The Federal Government Sells Flood-Prone Homes To Often Unsuspecting Buyers, NPR Finds

The first thing Larry McCanney fell in love with was the tree in the front yard. It cast shade on the porch of a house that, if he were honest, needed some work. But McCanney is handy, the price was right and the location was perfect, just a couple of miles from his childhood home in Burlington, N.J.

“We just kind of wanted to get our family started, and it was affordable for us,” McCanney says. “I’m still paying college loans off 11 years later, [and] we wanted to ensure that we were purchasing a place that, should I lose my job or if [my wife] lost her job, we wouldn’t be out of a house in two months’ time.”

There was one unexpected thing about the house: The seller was listed as the secretary of housing and urban development.

The homes that the Department of Housing and Urban Development (HUD) sells are foreclosures. The previous owner was unable to pay their federally insured mortgage, and the house was seized by a bank and turned over to HUD. Only a small percentage of foreclosed homes in the United States end up being sold by HUD, but the numbers add up. Between 2017 and 2020, HUD sold nearly 100,000 homes around the country.

Like McCanney, many buyers are first-time homeowners excited to find a house they can afford. There is a nationwide shortage of affordable homes, especially for low-income families. Providing safe, affordable housing is HUD’s mission.

But an NPR investigation finds that the homes HUD sells are disproportionately located in flood-prone places, compared with Zillow records of all homes sold in the United States. The agency does not fully disclose the potential costs and dangers of living in harm’s way, and some of these transactions have happened as local governments are buying out properties in the same areas to mitigate flood risk.

NPR analyzed tens of thousands of homes sold over a nearly four-year period and found that while HUD sells flood-prone homes in almost every state, a handful of states stand out as hot spots.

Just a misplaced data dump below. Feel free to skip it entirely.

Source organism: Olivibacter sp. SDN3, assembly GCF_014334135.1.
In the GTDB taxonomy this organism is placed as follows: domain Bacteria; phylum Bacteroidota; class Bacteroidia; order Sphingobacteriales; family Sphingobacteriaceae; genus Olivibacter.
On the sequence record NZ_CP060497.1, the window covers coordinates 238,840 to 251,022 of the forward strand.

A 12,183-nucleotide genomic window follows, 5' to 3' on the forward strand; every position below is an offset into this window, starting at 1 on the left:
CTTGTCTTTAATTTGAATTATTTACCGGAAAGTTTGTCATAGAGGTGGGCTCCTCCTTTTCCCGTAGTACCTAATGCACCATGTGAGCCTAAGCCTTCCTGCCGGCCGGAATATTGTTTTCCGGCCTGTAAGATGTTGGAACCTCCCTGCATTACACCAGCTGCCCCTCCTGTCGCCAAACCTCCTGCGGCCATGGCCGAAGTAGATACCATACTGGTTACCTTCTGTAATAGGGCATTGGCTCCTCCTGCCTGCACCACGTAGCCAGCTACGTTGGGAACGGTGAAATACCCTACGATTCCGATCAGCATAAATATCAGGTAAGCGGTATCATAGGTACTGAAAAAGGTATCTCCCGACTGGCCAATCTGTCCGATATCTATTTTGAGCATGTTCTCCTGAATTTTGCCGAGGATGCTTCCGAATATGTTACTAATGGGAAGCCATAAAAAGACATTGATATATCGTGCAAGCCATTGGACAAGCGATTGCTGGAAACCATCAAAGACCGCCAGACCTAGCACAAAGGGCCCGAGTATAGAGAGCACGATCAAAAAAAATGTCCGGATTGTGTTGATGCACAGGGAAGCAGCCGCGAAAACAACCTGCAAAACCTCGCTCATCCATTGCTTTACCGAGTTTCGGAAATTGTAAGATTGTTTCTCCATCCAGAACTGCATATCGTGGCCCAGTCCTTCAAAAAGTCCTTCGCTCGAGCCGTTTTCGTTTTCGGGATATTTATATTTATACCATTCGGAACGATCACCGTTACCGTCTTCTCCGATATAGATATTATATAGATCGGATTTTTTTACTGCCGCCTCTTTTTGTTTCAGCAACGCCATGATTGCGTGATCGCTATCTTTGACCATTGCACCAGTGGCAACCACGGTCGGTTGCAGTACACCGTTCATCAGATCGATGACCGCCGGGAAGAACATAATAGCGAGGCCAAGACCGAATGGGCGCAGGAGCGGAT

The findings include:

Homes that were sold by HUD between January 2017 and August 2020 are in federally designated flood zones at almost 75 times the rate of all homes sold nationwide in that period.
Louisiana, Florida and New Jersey stand out as hot spots. More than one-fifth of homes sold by HUD in Louisiana were in flood plains. In Florida, it was about 12% of homes sold by HUD, and in New Jersey, 7%. In comparison, Zillow’s records show that 0.1% or less of all homes sold in these states are in flood zones.
In many cases, buyers of HUD homes get less information about flood risk and the cost of flood insurance than if they were to purchase the house from a private seller.
Neighborhoods where HUD sold homes have lower median household income on average than areas where HUD did not sell homes.

Interviews with people who bought homes from HUD in multiple states make it clear that many buyers don’t learn that their houses are in an official flood zone until after they’ve made an offer or paid a nonrefundable deposit. And even if a house doesn’t flood immediately, the cost of managing flood risk can be significant.

There is no federal regulation requiring HUD to disclose flood risk to potential buyers. Most buyers find out their new house is prone to flooding when they are notified that they must purchase flood insurance, which happens so late in the homebuying process that it is often too late for families to back out of the purchase.

That’s what happened to McCanney. “That’s the one disappointment in this area. We’re in a flood zone, so we have to pay pretty expensive flood insurance,” he says. “I didn’t really take that into account when we first bought it.” This summer, a rainstorm flooded the park across the street and sent a foot of water into McCanney’s basement after his sump pump broke. McCanney says they’re eventually hoping to move to a house that’s not in a flood zone.

Housing and climate experts say the pattern of HUD home sales in flood plains raises questions about whether the agency fully appreciates the growing risks posed by climate change. And it suggests the housing agency may be inadvertently exposing families to catastrophic inundation, such as a foot or more of water in their home.

“This is an incredible insight,” says Laurie Schoeman, the resilience director for the national housing nonprofit Enterprise Community Partners, which manages affordable housing around the country. “It only bolsters the reality that a lot of homes that have provided shelter to low-income households are in areas of greater risk. These homes are in really vulnerable areas, and it puts households at risk.”